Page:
VANCOUVER -- As statues are vandalized and place names of troubling historical figures come under scrutiny during the anti-racism movement underway around the world, a local historian says Metro Vancouver has its own grim history reflected in its names and landmarks.

John Atkin has studied the complex history throughout the region and says while the vandalism of Captain George Vancouver’s statue at city hall is likely a reflection of anger over the explorer’s participation in the colonial system rather than any racist actions, there are still plenty of local names with ugly associations.

"You read many historical accounts and (Vancouver’s) interaction with Indigenous people he encountered was actually fairly good," he explained, as opposed to figures like Richard McBride and Joseph Trutch.

Each have streets named after them and both are reviled for slashing reserve lands assigned to First Nations in the province. A statue of Matthew Baillie Begbie, who became known as the "Hanging Judge" for wrongfully sentencing and hanging six aboriginal chiefs in the 1860s, was removed from the New Westminster courthouse. But a Vancouver elementary school still bears his name.

"We are still on unceded territory and what we name and how we name has an impact on not only us, but on those that are still here and were here first," insisted Atkin."It's a colonial history and there are still vestiges that are out in the public sphere."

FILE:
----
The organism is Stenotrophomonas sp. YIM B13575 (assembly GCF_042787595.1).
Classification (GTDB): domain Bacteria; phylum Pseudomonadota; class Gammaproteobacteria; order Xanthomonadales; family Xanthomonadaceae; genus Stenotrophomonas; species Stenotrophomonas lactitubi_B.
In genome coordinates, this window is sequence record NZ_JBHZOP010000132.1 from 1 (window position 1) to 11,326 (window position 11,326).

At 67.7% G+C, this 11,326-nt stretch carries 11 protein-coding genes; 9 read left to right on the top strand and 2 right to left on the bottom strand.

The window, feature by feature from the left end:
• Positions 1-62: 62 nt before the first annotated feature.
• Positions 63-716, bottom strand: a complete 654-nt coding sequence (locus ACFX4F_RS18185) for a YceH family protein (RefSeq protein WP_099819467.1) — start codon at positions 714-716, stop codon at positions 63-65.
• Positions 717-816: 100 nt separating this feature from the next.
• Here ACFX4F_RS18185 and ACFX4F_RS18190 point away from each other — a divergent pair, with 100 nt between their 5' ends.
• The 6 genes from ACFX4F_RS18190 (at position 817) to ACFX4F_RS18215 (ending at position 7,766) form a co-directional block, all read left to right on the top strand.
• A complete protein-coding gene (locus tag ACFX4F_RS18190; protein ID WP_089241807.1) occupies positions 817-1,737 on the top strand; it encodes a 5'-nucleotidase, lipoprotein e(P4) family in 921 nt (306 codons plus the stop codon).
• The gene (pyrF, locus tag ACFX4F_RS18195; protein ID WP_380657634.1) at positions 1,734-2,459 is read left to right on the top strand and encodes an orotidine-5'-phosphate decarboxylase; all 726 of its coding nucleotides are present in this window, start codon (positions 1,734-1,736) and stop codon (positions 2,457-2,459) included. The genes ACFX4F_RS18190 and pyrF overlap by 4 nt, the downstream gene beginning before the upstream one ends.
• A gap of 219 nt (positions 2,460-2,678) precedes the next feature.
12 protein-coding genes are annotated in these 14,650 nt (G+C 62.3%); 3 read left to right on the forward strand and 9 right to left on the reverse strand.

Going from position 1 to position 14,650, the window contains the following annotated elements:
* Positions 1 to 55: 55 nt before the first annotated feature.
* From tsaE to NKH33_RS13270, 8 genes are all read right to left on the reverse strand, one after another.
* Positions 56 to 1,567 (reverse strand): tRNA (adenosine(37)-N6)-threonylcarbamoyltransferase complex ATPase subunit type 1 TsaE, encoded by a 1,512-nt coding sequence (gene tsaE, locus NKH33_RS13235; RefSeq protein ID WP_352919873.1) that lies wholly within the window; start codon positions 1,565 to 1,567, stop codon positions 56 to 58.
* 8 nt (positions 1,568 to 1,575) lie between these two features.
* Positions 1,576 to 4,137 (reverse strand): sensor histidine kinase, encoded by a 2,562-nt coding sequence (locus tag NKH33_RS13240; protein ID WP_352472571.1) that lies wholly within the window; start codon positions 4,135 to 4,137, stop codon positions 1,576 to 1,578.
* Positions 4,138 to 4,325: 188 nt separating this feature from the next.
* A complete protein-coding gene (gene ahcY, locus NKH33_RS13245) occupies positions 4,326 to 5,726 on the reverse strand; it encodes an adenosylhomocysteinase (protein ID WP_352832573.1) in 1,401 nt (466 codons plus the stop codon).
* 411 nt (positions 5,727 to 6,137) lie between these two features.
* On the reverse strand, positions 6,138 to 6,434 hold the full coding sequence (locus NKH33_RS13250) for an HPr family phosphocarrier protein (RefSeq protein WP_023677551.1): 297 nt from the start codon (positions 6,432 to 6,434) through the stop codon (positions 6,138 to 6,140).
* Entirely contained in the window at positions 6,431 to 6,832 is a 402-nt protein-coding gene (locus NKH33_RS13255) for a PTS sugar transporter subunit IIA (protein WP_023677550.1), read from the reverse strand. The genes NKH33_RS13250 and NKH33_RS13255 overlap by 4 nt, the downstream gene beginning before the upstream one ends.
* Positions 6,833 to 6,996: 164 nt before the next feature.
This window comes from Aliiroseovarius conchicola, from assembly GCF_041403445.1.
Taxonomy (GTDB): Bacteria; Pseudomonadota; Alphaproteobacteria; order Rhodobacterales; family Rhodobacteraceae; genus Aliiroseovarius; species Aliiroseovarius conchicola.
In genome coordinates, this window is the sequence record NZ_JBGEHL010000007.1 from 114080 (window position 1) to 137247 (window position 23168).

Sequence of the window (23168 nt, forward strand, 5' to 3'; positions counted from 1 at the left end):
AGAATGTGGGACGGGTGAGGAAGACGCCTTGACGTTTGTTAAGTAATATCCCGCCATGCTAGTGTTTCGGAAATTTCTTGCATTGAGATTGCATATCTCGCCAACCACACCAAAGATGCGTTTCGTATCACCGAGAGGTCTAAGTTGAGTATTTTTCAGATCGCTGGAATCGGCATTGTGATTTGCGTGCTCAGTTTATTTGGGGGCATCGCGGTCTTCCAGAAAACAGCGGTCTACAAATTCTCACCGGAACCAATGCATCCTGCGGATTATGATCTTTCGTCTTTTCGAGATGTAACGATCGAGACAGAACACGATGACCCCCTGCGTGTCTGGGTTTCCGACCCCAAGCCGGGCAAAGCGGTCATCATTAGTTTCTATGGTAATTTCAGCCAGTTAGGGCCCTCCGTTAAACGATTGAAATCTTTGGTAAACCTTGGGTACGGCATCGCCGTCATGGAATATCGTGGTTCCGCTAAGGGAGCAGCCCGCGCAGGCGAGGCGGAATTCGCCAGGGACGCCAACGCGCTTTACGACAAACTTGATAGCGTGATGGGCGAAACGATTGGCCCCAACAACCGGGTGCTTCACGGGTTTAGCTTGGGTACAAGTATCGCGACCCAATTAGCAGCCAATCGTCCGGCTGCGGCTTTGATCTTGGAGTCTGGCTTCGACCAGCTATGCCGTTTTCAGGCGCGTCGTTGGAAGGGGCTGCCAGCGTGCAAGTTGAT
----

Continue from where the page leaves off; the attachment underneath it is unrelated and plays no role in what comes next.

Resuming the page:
They include Gladstone Secondary School, named after a wealthy British politician whose family was involved in the slave trade and fought the abolition of slavery in parliament, prompting a modern-day member of Canada’s parliament to call for change.

"I think people who are associated with slavery or other odious policies or crimes against humanity shouldn't have buildings named after them," said East Vancouver MP Don Davies, who points out the man never stepped foot in Canada and has no ties to the area. "History does change and our values change and we can't be afraid to change with them. I think we have to be prepared to act because it's not just about words, it's about having the courage as a society."

A name that has avoided scrutiny locally is in the crosshairs of anti-racism activists in the United Kingdom. Robert Baden-Powell is best known for establishing the Boy Scouts and Girl Scouts, but some historians have described him as homophobic, racist and an admirer of Benito Mussolini and Adolph Hitler. A town in England is taking down his statue as officials worry it’ll be vandalized by Black Lives Matter activists.

From Brussels to Montreal, Virginia to Vancouver, public officials and taxpayers alike are debating the costs and logistics of not just removing problematic or outright disturbing historical figures, but also renaming schools, parks and major roadways; Dundas Street, one of Toronto’s longest and included in hundreds of business, service and place-names is one example.

But Atkin says we shouldn’t be daunted by the scope of the changes many are seeking – or simply brush aside the idea as best left alone.

"History never stands still. We're always learning, we're always digging up new things," he said.

"By not dealing with it, we're almost acquiescing or accepting the actions of that person."